After the press closed, Hague sustained his wife and family on odd jobs including proof-reading for the Cambridge University Press; revising the Greater Oxford Dictionary, and indexing books for authors.
In 1958, the Barbara and Bernard Wall settled at Pigotts. The latter was an accomplished and successful translator of many French and Italian texts. His special interest was in the Continental Catholic thinkers such as Jacques Maritain and Teilhard de Chardin. It was through Bernard Wall, that Hague become the prime translator of the works of the French Jesuit and paleontologist Teilhard de Chardin.
In 1963, Joan and Rene Hague moved from Pigotts to Shanagarry, Cork, Ireland, where they would reside for many years until their respective deaths on December 25, 1980, and January 19, 1981.
Source: Barbara Wall, "Rene Hague - A Personal Memoir" (Aylesford Press, 1989; Folder 8:11).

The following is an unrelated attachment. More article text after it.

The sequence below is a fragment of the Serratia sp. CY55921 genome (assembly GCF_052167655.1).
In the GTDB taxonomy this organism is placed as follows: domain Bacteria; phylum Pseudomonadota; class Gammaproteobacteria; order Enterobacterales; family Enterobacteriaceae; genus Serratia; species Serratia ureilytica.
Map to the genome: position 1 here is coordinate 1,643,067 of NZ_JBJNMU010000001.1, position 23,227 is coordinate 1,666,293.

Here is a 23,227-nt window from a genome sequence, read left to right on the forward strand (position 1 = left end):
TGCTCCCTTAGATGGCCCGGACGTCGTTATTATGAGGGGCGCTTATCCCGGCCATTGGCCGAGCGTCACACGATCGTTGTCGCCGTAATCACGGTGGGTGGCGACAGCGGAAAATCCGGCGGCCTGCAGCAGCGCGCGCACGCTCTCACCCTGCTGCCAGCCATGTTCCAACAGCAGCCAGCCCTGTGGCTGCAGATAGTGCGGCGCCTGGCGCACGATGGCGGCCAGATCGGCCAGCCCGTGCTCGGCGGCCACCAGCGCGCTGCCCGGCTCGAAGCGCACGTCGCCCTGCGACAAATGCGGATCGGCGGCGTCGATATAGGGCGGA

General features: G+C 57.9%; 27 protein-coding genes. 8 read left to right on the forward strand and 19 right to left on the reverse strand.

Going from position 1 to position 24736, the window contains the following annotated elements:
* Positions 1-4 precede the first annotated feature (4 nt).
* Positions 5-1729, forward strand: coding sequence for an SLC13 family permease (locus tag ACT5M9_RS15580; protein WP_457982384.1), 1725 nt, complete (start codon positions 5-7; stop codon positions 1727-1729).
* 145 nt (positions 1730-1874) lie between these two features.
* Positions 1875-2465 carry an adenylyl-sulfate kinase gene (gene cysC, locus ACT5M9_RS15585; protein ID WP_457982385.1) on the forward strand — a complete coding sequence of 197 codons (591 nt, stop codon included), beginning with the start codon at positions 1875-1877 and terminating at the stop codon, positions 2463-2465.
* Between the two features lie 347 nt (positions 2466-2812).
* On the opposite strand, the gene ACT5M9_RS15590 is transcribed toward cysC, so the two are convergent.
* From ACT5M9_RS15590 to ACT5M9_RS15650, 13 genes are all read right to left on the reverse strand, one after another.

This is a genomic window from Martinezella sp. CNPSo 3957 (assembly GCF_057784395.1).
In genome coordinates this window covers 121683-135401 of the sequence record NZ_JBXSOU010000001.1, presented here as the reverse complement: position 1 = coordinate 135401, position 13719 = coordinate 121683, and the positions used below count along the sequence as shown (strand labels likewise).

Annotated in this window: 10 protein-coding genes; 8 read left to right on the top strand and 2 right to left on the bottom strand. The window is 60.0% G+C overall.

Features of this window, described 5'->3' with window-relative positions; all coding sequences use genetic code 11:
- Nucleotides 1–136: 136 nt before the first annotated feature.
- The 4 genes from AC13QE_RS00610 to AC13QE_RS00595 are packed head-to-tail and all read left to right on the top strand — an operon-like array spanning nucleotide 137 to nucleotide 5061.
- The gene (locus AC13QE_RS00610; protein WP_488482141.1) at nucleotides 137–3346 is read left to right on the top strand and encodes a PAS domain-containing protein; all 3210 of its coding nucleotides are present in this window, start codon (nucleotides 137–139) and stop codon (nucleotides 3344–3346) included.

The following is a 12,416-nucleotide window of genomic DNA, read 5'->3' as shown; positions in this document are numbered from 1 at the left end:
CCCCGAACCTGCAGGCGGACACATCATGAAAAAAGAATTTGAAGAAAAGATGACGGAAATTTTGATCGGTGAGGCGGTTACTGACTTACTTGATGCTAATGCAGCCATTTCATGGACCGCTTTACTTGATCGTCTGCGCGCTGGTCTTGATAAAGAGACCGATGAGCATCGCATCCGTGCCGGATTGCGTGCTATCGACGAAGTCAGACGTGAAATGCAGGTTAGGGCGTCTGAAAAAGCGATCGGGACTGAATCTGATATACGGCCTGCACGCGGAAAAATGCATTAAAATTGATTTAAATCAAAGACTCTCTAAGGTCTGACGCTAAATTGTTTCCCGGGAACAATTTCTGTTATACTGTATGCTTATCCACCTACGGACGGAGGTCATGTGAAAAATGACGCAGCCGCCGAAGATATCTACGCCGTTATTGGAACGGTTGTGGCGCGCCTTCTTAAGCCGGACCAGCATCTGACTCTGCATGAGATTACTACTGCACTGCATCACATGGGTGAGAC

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Biographical information on Christopher Sykes is available in the register for the Christopher Sykes Papers.
A contemporary of Harman Grisewood and Rene Hague, he was born at Monothorpe near Malton, England, on November 17, 1907. He was also their schoolmate at Ampleforth College, later attending Christ Church, Oxford.
A prolific writer - journalist, novelist and biographer - Sykes was also a colleague of Harman Grisewood at the BBC, serving as a member of the Third Programme committee, as a script-writer and producer first in the Features department and later in the Talks department.
He died on December 9, 1986.
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ACCESSION DATA: SYNOPSIS ABBREVIATIONS Copies reproductions of original items via carbon, xerox, autograph or mechanical transcription) MSS manuscript(s) n.d. not dated PRF proof (galley) PRN printed item TRANL translation TRANS transcription (autograph or typed reproduction of original items) Xerox reproduction of original items by xerox machine
BULK DATES: 1950 - 1980
SPAN DATES: 1916 - 1989
EXTENT: 10 boxes